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Current Opinion in Clinical Nutrition & Metabolic Care:
doi: 10.1097/MCO.0b013e32835a8842
PROTEIN, AMINO ACID METABOLISM AND THERAPY: Edited by Olav Rooyackers and John Brosnan

Skeletal muscle protein metabolism in human heart failure

Callahan, Damien M.; Toth, Michael J.

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Department of Medicine and Molecular Physiology and Biophysics, University of Vermont, College of Medicine, Burlington, Vermont, USA

Correspondence to Michael J. Toth, PhD, Health Science Research Facility 126B, 149 Beaumont Ave, University of Vermont, Burlington, VT 05405, USA. Tel: +1 802 656 7989; fax: +1 802 656 0747; e-mail:

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Purpose of review: This review considers evidence that the clinical condition of heart failure alters skeletal muscle protein synthesis and/or breakdown to promote skeletal muscle wasting and functional decrements that ultimately contribute to the symptomology of the disease.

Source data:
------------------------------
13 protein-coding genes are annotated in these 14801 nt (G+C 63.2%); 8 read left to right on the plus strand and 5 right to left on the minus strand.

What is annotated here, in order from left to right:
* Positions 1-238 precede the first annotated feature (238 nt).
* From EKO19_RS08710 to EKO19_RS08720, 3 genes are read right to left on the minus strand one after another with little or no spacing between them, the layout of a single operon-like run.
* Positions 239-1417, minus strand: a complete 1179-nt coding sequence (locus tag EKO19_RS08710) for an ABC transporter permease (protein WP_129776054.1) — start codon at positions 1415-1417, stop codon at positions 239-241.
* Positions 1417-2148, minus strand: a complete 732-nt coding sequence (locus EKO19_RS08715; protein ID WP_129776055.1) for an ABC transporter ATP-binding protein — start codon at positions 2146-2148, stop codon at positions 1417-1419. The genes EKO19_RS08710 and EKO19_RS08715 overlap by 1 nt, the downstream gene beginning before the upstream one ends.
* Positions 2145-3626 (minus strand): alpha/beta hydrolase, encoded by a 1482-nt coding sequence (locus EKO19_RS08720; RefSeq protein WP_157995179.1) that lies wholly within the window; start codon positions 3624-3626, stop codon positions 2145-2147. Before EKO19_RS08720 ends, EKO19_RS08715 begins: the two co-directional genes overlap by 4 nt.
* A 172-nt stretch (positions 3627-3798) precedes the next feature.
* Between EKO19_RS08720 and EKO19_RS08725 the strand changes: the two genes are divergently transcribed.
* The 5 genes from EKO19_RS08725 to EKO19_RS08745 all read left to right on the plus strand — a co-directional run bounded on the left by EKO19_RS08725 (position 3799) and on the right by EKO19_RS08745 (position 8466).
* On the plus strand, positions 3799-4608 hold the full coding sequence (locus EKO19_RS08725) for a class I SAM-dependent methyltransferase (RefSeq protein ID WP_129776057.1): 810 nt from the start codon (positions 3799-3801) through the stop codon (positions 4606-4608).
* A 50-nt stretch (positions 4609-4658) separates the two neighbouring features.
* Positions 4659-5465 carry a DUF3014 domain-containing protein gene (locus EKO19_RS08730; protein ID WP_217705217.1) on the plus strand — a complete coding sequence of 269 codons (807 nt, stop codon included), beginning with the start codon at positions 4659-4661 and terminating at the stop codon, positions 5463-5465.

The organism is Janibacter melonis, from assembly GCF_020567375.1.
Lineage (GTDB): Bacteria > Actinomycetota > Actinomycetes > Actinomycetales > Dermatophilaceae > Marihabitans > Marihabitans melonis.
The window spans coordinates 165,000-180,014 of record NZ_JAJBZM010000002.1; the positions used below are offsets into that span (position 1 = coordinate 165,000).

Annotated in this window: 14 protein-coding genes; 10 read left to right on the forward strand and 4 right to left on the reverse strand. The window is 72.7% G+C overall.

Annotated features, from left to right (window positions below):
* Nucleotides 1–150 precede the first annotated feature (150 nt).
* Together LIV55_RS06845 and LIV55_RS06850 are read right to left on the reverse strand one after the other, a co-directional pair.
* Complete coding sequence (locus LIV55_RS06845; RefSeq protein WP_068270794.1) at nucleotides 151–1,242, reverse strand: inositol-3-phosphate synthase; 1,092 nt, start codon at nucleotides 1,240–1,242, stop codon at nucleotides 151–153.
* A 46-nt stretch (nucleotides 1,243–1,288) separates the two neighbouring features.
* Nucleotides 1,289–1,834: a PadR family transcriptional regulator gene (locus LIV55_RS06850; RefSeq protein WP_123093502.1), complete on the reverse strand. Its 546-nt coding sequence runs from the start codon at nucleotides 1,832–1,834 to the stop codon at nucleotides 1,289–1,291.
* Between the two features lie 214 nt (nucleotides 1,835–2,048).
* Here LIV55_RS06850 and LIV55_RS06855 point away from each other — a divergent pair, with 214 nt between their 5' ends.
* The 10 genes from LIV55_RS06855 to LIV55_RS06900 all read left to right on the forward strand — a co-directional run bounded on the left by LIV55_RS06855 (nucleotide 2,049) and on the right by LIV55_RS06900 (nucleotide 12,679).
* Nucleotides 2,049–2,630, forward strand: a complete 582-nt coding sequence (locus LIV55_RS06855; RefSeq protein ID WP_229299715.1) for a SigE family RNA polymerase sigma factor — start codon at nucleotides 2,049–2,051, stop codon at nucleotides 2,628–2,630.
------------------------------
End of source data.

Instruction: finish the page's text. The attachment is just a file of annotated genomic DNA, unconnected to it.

Recent findings: Advanced HF is frequently accompanied by muscle atrophy and a cachectic phenotype. Protein metabolic derangements that promote this phenotype are understudied and poorly understood. Instead, most investigations have evaluated regulatory hormones/signaling pathways thought to be reflective of protein synthesis and breakdown. Several of these recent studies have provided exciting data suggesting that the dysfunctional myocardium releases catabolic agents that could promote the skeletal muscle myopathic phenotype either directly or through modulation of other regulatory systems (e.g., energy balance).

Summary: Although our understanding of skeletal muscle atrophy and dysfunction in heart failure is limited, recent studies have provided clues about the nature and timing of protein metabolic dysfunction. More specifically, skeletal muscle protein metabolic derangements likely evolve during periods of disease-related stress (i.e., acute disease exacerbation and hospitalization) and potentially derive in part, from signals promoted in the damaged/dysfunctional myocardium. Despite these compelling studies, there is a surprising lack of data regarding the nature or timing of specific protein metabolic defects in heart failure.